A Bachelor’s degree and working knowledge of financial and/or business news, political news, and hard news content and at least 3 years television production experience.
Strong knowledge of Microsoft office and newsroom systems including iNews.

To apply, go here.


CNBC launching two new prime time shows this summer


Business news network CNBC said Tuesday that it is adding two new shows to its prime time lineup this summer.

It has also given the green light for development of three other shows.

The two new shows are “Restaurant Kickstart” with restaurateur Joe Bastianich, and celebrity chef Tim Love, which will launch in July, and “Filthy Rich Guide,” which will launch in August.

In “Restaurant Kickstart,” Bastianich and Love compete against each other to invest their own money in food concepts they believe will make them millions. “Filthy Rich Guide” details the ways in which the ultra wealthy spend their money.

The new shows come on the heals of the success of “The Profit,” which follows serial entrepreneur Marcus Lemonis who saves struggling businesses while investing his own cash in the process. Last Tuesday’s episode of “The Profit” was the most-watched original series telecast ever for the network among 25- to 54-year-old viewers and total viewers.  Among 25- to 54-year-olds, season two of “The Profit” is up 115 percent from last year’s first season.

“It’s an exciting time for us in primetime,” said Jim Ackman, senior vice president of primetime alternative at CNBC, in a statement. “‘The Profit’ is building a loyal fan base with viewers who want to be entertained but also want to get insights as to why businesses fail and how they can flourish. And our two new series, ‘Restaurant Kickstart’ and ‘Filthy Rich Guide’ are great additions to our line-up and reinforce what we have said all along, that money and business are great backdrops for storytelling.”

The three series in development have the working titles of “Restaurant Confidential: New York,” “Hard Money” and “More Money More Problems.”

Tyler Mathisen

CNBC’s Mathisen: Never been a better time to be a business journalist


There has never been a better time to be a business journalist, CNBC anchor Tyler Mathisen said last week to a group in New York.

A story on the Sageworks Institute site states, “The co-anchor of CNBC’s ‘Power Lunch’ and ‘Nightly Business Report’ told more than 100 journalists at an event hosted by Sageworks Institute that monumental changes in the way journalists report and distribute their work translate into new opportunities. ‘There are more voices out there,’ he said at the Cornell Club in New York. ‘Everyone can find a way to have their voice heard.’

“Because distribution of business news has become more fractionalized, there are many more outlets for distributing journalists’ work, and reporters and editors today need not be associated with traditional, major media properties. The journalist and the consumer of business news are closer than they have ever been before as a result of the explosion in recent years of enterprising and viable outlets for business journalism, many of which are digital, he noted.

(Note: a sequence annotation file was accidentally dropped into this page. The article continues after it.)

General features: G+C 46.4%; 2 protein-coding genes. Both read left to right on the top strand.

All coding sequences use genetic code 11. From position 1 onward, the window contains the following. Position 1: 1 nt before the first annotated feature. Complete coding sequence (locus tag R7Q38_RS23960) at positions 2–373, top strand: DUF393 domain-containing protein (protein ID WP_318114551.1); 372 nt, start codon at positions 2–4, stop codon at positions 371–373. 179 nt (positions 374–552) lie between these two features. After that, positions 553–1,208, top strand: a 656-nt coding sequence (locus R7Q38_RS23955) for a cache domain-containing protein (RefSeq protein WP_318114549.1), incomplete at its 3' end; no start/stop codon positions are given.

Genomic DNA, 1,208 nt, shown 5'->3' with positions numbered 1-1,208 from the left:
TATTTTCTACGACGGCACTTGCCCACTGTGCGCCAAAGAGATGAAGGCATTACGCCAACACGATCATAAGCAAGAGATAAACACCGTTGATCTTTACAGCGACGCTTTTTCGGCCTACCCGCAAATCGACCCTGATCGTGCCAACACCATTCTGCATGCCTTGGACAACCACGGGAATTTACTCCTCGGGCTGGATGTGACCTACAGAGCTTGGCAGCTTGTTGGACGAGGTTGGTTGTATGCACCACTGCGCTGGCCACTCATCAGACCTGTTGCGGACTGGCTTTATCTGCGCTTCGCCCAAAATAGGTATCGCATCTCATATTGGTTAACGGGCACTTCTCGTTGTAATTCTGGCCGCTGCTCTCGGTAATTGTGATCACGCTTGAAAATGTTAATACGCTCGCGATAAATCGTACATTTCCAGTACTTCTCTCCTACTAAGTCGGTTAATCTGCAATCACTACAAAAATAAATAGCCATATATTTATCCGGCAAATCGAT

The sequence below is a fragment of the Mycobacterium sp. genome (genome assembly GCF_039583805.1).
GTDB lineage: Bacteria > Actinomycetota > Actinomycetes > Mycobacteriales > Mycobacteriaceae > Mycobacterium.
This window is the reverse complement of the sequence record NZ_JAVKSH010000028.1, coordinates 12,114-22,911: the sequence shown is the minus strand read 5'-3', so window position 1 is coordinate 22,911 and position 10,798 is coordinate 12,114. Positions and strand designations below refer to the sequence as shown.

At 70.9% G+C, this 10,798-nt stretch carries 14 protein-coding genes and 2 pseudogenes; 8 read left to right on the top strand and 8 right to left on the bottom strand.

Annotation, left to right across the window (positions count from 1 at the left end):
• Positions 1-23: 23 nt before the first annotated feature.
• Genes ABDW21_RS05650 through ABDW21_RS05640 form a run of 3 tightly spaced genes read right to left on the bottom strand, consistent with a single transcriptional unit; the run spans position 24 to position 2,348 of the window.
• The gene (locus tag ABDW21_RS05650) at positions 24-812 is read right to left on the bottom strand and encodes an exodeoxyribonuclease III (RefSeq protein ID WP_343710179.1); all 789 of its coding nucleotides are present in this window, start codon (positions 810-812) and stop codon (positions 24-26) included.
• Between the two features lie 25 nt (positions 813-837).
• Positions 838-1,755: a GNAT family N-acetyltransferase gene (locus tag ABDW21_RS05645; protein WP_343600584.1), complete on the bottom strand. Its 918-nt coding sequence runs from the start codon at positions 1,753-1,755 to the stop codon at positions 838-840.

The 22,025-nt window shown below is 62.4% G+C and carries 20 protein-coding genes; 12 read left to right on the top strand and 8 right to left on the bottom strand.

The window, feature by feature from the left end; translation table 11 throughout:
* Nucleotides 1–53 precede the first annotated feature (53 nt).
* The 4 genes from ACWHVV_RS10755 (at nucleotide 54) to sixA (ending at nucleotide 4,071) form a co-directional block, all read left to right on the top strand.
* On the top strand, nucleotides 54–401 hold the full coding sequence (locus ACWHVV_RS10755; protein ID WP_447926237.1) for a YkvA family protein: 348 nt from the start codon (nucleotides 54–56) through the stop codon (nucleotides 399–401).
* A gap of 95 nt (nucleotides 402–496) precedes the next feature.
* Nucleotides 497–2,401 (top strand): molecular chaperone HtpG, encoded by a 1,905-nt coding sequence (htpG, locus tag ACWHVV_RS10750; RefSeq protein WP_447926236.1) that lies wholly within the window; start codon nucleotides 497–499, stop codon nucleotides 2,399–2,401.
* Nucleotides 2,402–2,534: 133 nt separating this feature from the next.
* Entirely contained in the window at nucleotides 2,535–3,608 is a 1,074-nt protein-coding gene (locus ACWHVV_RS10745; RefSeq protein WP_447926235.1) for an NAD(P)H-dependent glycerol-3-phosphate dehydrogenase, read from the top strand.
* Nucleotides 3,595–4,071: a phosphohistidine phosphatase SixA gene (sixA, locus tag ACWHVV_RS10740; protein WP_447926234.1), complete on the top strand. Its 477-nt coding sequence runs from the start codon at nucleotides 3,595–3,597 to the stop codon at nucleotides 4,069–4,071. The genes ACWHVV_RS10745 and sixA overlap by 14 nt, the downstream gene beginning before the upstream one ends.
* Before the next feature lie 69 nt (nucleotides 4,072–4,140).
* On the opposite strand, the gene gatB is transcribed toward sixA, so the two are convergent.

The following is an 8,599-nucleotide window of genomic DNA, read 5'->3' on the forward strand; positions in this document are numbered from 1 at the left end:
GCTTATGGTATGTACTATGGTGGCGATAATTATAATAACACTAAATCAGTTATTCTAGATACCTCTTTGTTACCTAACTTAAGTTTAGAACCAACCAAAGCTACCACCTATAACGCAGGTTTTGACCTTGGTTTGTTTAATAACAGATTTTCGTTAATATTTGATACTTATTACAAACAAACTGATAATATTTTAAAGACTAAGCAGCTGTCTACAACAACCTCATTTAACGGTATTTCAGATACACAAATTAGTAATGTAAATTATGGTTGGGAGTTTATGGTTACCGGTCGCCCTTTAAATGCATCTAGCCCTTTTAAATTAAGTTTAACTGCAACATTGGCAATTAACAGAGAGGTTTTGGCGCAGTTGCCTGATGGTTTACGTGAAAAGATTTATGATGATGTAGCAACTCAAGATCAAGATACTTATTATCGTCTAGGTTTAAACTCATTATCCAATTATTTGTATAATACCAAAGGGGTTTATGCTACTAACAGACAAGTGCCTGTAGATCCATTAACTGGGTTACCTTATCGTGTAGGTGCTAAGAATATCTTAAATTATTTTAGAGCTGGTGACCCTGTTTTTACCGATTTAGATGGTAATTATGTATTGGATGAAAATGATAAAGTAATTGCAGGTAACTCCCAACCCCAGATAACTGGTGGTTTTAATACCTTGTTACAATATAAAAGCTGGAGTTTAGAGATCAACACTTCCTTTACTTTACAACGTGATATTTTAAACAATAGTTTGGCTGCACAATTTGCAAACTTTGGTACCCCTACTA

“This more direct path to the audience than allowed under the traditional model involving big intermediaries/traditional gatekeepers can result in a greater amount of high quality reporting, he said.

“‘Everybody can be a publisher, so there are a lot of opportunities for people like you and others to generate content,’ he said. He acknowledged that journalists have to deal with increased pressure to favor content volume over quality – an issue made more pressing by the removal in recent years of layers of editors who would check facts and improving writing.”

Read more here.

Scott Cohn

Cohn celebrates 25 years at CNBC


Scott Cohn, a senior correspondent and lead investigative reporter at CNBC, is celebrating 25 years with the business news network.

Danny LoPriore of the Greenburgh Daily Voice writes, “With cable networks already established to compete with ‘free’ television, Cohn said he could foresee today’s era of 24/7 news when  the network hit the air in April 1989.

“‘NBC Chairman Bob Wright knew the days of a single network with just a morning and evening newscast were over,’ Cohn said. ‘CNBC was NBC’s first big step out of the old network model, and the rest of the industry would soon follow. But it was already clear in ’89 that 24-hour news was coming.’

“Cohn said social media has multiplied all media and was not as predictable.

“‘The World Wide Web was still a couple years away, personal computers were still few and far between, and cell phones were still the size of bricks,’ he said. ‘It is hard to fathom now, but 1989 technologically seems like the Dark Ages.’”

Read more here.


Maria Bartiromo

Bartiromo returns to CNBC — in a commercial


Brian Steinberg of Variety reports how Fox Business Network anchor Maria Bartiromo, who left CNBC last year after 20 years, returned to the network’s airwaves in a commercial.

Steinberg writes, “In ads purchased for the New York market served by Time Warner Cable and running on CNBC, Bartiromo speaks directly to viewers from the set of Fox Business Network, telling them about her guests and the subjects she expects to discuss on ‘Opening Bell with Maria Bartiromo,’ the program she launched on FBN February 24.

‘Come on over,’ she urges the audience during the spot.